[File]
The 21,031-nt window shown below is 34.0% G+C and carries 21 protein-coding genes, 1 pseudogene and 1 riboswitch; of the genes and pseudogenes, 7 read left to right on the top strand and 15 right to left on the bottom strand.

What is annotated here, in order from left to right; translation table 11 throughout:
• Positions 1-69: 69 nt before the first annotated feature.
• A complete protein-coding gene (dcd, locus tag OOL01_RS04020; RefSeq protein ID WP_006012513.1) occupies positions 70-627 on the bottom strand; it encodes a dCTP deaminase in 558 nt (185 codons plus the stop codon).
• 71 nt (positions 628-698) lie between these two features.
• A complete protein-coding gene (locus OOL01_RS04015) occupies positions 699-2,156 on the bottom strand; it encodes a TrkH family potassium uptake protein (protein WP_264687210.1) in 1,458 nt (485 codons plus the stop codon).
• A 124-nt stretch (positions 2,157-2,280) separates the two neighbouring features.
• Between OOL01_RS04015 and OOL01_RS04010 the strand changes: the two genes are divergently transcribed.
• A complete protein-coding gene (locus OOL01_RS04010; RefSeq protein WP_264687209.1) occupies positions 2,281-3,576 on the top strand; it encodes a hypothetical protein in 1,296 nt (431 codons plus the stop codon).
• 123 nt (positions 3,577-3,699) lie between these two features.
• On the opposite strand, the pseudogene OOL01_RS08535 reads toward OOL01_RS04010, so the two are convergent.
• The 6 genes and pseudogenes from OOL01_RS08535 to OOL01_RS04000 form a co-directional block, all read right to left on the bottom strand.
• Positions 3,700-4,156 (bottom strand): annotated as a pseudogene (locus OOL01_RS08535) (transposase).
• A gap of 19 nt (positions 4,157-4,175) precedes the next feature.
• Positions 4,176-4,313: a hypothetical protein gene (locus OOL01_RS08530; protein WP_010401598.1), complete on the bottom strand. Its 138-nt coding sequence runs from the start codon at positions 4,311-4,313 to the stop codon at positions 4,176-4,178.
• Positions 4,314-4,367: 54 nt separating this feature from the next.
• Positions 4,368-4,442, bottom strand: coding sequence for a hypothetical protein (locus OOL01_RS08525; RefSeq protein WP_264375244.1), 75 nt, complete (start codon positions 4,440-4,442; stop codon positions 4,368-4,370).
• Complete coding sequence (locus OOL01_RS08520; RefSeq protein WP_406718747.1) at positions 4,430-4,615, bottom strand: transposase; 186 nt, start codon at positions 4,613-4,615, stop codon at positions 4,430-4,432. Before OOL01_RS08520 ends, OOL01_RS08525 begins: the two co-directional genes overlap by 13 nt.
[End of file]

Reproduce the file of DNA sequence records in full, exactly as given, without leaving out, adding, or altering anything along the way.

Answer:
The 21,031-nt window shown below is 34.0% G+C and carries 21 protein-coding genes, 1 pseudogene and 1 riboswitch; of the genes and pseudogenes, 7 read left to right on the top strand and 15 right to left on the bottom strand.

What is annotated here, in order from left to right; translation table 11 throughout:
• Positions 1-69: 69 nt before the first annotated feature.
• A complete protein-coding gene (dcd, locus tag OOL01_RS04020; RefSeq protein ID WP_006012513.1) occupies positions 70-627 on the bottom strand; it encodes a dCTP deaminase in 558 nt (185 codons plus the stop codon).
• 71 nt (positions 628-698) lie between these two features.
• A complete protein-coding gene (locus OOL01_RS04015) occupies positions 699-2,156 on the bottom strand; it encodes a TrkH family potassium uptake protein (protein WP_264687210.1) in 1,458 nt (485 codons plus the stop codon).
• A 124-nt stretch (positions 2,157-2,280) separates the two neighbouring features.
• Between OOL01_RS04015 and OOL01_RS04010 the strand changes: the two genes are divergently transcribed.
• A complete protein-coding gene (locus OOL01_RS04010; RefSeq protein WP_264687209.1) occupies positions 2,281-3,576 on the top strand; it encodes a hypothetical protein in 1,296 nt (431 codons plus the stop codon).
• 123 nt (positions 3,577-3,699) lie between these two features.
• On the opposite strand, the pseudogene OOL01_RS08535 reads toward OOL01_RS04010, so the two are convergent.
• The 6 genes and pseudogenes from OOL01_RS08535 to OOL01_RS04000 form a co-directional block, all read right to left on the bottom strand.
• Positions 3,700-4,156 (bottom strand): annotated as a pseudogene (locus OOL01_RS08535) (transposase).
• A gap of 19 nt (positions 4,157-4,175) precedes the next feature.
• Positions 4,176-4,313: a hypothetical protein gene (locus OOL01_RS08530; protein WP_010401598.1), complete on the bottom strand. Its 138-nt coding sequence runs from the start codon at positions 4,311-4,313 to the stop codon at positions 4,176-4,178.
• Positions 4,314-4,367: 54 nt separating this feature from the next.
• Positions 4,368-4,442, bottom strand: coding sequence for a hypothetical protein (locus OOL01_RS08525; RefSeq protein WP_264375244.1), 75 nt, complete (start codon positions 4,440-4,442; stop codon positions 4,368-4,370).
• Complete coding sequence (locus OOL01_RS08520; RefSeq protein WP_406718747.1) at positions 4,430-4,615, bottom strand: transposase; 186 nt, start codon at positions 4,613-4,615, stop codon at positions 4,430-4,432. Before OOL01_RS08520 ends, OOL01_RS08525 begins: the two co-directional genes overlap by 13 nt.